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EACEA National Policies Platform


1. Youth Policy Governance

1.3 National youth strategy

Last update: 26 January 2021


On this page
  1. Existence of a National Youth Strategy
  2. Scope and contents
  3. Responsible authority for the implementation of the Youth Strategy
  4. Revisions/updates


Existence of a National Youth Strategy

Currently, there is no overarching youth policy strategy in Wales. However, Wales just recently introduced its 2019 Youth Work Strategy for Wales to give direction to those planning and delivering youth work. Please see Chapter 10 for more information. 


Scope and contents


Responsible authority for the implementation of the Youth Strategy




1.4 Youth policy decision-making


On this page
  1. Structure of Decision-making
  2. Main Themes
  3. The National Agency for Youth
  4. Policy monitoring and evaluation


Structure of Decision-making

National decision making

There is no single body solely responsible for youth policy decision making in Wales. 

Responsibility for youth work policy sits with the Minister for Education , through the Education Directorate. Some elements of youth policy are located in other areas of government, for example, health policy is part of the Health and Social Services Group.

Local decision making

The Children and Families (Wales) Measure 2010 requires local authorities to make arrangements to promote and facilitate participation by children in the authority decisions which affect them. This was done by consulting children and young people when drawing up their Well-being Plan.The  Well-being of Future Generations (Wales) Act 2015  sets out how each LA will work to meet the seven goals regarding the well-being of Wales..  Each year the Welsh Government publishes a report on the progress being made to reach these goals. Please see Well-being Wales: 2018 for the latest information.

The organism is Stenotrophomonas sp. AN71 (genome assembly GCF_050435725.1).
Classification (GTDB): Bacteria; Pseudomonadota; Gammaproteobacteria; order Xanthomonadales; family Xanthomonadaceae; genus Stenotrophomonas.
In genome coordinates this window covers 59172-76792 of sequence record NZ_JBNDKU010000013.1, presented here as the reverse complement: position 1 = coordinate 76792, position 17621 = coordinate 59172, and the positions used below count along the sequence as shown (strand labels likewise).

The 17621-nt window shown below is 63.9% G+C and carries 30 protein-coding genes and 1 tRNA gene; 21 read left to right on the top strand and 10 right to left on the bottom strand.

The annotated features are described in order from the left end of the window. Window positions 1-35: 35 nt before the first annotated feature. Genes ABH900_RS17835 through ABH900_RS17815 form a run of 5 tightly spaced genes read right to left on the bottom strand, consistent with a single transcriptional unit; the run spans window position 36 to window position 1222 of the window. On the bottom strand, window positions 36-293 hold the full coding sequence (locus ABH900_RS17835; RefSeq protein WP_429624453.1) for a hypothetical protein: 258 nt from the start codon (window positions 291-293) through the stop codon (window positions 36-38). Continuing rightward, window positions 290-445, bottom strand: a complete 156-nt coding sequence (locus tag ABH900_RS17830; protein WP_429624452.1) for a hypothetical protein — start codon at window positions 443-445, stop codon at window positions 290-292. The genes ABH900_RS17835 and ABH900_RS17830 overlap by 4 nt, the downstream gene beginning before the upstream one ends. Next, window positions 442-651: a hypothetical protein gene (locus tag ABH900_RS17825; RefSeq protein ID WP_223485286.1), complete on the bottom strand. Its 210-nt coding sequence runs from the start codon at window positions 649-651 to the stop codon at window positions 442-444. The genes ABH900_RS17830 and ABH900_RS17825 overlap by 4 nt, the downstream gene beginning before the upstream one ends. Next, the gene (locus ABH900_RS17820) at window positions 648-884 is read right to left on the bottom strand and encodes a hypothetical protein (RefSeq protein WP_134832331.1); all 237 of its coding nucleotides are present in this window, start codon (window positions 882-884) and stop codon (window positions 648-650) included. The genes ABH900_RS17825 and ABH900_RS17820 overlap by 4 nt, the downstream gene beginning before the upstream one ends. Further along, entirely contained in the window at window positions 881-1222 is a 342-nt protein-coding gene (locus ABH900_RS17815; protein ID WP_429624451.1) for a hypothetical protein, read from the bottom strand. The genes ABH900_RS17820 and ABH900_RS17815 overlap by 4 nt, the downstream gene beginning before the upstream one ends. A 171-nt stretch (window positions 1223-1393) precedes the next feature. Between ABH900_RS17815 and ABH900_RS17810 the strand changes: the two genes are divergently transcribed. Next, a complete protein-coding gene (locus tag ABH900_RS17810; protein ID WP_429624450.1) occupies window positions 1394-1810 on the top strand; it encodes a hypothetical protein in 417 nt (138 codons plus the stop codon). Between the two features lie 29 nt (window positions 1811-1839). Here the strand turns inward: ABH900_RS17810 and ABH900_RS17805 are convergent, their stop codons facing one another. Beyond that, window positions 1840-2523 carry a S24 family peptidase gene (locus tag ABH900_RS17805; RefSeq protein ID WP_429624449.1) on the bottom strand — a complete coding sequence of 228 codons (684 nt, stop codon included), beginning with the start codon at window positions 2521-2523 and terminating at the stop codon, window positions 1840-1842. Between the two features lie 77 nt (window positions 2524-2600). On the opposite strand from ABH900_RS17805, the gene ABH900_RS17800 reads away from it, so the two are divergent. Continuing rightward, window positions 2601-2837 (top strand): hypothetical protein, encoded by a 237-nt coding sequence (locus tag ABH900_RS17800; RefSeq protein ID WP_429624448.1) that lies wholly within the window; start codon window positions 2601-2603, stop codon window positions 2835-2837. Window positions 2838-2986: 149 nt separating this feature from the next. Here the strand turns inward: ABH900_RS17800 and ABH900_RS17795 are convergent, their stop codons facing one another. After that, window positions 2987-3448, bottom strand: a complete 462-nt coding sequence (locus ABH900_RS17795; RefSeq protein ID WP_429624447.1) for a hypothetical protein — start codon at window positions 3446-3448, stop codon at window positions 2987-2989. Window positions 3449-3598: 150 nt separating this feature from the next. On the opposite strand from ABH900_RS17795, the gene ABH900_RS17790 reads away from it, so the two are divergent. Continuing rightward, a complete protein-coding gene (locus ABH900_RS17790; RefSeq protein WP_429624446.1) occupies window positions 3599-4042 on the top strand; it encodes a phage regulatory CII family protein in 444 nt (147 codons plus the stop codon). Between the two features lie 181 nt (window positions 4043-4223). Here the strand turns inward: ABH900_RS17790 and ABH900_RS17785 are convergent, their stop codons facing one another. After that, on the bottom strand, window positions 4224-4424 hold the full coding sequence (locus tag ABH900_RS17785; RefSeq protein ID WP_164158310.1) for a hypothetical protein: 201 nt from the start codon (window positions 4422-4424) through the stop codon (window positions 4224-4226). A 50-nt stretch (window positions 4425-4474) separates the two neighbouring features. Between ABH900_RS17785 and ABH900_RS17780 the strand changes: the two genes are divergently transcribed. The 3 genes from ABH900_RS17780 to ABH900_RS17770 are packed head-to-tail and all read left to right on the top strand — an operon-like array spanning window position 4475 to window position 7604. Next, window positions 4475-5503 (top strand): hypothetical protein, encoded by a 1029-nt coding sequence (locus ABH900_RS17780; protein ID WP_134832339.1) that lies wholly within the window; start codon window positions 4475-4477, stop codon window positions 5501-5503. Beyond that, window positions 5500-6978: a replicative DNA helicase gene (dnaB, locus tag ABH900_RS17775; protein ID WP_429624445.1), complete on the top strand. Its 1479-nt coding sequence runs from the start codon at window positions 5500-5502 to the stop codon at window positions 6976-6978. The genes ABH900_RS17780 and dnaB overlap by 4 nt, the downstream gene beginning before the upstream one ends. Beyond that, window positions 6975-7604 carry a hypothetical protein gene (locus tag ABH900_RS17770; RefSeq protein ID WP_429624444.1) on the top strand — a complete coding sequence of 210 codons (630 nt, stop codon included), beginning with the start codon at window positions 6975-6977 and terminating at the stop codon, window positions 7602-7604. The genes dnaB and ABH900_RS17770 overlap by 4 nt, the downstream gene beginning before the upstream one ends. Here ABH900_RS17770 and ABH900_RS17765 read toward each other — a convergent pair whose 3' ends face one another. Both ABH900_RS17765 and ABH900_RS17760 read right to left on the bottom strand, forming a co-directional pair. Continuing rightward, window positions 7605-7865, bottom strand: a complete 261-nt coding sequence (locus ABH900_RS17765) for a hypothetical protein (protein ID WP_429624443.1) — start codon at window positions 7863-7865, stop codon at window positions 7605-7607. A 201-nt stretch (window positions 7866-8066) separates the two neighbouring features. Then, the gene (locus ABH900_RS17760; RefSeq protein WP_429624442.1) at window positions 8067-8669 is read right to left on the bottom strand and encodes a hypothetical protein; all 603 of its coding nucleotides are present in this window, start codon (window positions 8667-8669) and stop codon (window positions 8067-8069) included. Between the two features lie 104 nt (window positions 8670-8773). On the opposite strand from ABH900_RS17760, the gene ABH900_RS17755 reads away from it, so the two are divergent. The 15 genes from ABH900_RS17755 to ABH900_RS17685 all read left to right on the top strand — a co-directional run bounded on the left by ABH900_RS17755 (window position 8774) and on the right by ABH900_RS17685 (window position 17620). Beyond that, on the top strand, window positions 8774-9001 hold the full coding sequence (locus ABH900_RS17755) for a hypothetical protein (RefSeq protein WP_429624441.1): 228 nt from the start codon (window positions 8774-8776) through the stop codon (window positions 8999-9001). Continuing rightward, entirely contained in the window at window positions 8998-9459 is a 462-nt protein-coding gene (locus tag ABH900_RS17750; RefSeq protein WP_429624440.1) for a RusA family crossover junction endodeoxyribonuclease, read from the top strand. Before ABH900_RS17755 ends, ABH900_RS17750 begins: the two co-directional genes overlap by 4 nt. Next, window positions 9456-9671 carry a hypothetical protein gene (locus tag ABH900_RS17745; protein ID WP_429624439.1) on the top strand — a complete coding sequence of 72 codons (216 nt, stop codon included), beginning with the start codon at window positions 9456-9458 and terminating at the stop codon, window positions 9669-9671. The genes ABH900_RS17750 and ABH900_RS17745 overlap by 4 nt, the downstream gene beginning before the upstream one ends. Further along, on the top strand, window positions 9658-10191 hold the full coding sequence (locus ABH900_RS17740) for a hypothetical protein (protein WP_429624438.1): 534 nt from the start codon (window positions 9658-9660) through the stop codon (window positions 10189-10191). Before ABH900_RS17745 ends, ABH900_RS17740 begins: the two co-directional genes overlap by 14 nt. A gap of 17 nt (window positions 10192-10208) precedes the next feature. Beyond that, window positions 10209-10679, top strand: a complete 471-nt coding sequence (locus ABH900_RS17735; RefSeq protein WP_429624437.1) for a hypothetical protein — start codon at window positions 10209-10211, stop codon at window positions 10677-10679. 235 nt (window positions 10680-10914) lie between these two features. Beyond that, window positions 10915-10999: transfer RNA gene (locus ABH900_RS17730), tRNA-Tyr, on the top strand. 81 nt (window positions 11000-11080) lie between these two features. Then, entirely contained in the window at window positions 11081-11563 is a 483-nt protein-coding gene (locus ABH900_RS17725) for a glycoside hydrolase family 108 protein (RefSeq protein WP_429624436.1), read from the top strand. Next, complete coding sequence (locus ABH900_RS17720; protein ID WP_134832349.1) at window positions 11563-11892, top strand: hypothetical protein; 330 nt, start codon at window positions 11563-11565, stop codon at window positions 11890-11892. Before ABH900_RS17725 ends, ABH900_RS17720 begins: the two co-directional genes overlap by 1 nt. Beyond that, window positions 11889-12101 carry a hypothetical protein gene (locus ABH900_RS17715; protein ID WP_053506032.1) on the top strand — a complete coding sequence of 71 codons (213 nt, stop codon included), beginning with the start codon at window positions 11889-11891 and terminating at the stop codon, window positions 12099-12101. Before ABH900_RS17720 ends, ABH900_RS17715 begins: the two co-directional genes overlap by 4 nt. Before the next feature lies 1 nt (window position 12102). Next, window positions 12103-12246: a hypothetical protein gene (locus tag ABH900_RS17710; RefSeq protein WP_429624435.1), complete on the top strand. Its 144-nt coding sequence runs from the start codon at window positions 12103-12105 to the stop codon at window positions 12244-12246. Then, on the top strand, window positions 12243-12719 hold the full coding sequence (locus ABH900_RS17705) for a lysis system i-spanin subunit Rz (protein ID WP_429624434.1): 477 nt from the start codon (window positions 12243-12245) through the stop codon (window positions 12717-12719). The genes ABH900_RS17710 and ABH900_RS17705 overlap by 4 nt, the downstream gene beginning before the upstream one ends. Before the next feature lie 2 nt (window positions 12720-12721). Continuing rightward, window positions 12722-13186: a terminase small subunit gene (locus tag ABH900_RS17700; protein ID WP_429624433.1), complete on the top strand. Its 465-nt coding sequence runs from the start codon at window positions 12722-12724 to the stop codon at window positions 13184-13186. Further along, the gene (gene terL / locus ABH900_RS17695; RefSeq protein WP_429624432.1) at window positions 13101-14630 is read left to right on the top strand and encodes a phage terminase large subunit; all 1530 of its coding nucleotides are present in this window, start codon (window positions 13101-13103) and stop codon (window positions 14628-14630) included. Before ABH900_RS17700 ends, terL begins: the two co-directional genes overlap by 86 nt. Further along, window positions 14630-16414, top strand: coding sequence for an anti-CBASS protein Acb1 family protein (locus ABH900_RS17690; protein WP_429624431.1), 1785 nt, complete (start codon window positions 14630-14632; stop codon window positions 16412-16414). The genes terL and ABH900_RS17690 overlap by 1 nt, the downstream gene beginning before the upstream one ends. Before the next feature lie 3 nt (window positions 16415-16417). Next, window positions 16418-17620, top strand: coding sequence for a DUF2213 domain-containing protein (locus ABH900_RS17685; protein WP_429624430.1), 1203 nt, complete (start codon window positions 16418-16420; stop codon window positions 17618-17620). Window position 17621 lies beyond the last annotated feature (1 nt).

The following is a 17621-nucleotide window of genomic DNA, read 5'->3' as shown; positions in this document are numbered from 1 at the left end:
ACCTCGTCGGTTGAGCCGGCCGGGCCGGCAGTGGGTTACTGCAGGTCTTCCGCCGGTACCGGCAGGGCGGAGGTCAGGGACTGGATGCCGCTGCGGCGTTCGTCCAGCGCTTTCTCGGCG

Statutory guidance on this duty has been issued to local authorities annexed to the Shared Purpose, Shared Future (SPSF) 2 Guidance on the individual role public bodies have).

Main Themes

The Well-being of Future Generations (Wales) Act 2015lists several main themes that intersect with the EU Youth Strategy. These themes include:

  • A well-educated and conscientious society. 
  • Biodiversity and focus on the environment.
  • Physical and mental wellbeing. 
  • Equal opportunities no matter an individual’s background or socio-economic status. 
  • Promotion of culture and heritage and participation in the arts, sports, and recreation. 

Youth Work in Wales: Principles and Purposes (Youth Work in Wales Review Group, 2013), developed by the voluntary and statutory sector to explain and describes youth work in Wales, also sets out various goals regarding youth strategy. For more information, see Chapter 10. 

The National Agency for Youth

There is no specific Welsh National Agency for Youth. However, since 2006, the Welsh Government has fulfilled the role of a national agency for youth. Youth policy sits with the Education and Skills portfolio. The Welsh Government took on the responsibilities of the Wales Youth Agency following a rationalisation of arm’s length bodies. 

In addition, there are sector-led bodies which promote a joint-sector approach. The Youth Work Alliance Wales (YWAW) is a strategic forum which is co-chaired by CWVYS (the representative body for the  youth Third Sector in Wales) and the Wales Principal Youth Officers' Group. It promotes:

  • the well-being of young people in Wales
  • collaboration between the statutory and Third (voluntary) sectors (both locally and nationally)
  • the implementation of Youth Work in Wales: Principles and Purposes
  • the provision of data to inform youth work strategy and delivery in Wales
  • the quality and regulation of youth work in Wales
  • the influence of the sector through marketing and publicity.

Policy monitoring and evaluation

There are no mechanisms specifically for monitoring and evaluating the implementation and effects of youth policies. A range of tools are utilised for general policy monitoring including in-house research capability, commissioned research, surveys, impact assessments, consultations, etc. Some surveys, for example, may be conducted at regular intervals and new policy documents generally include a statement regarding the timing of any evaluation.

Further details of policy making, monitoring and evaluation processes are provided in the article on 'Evidence-based youth policy’.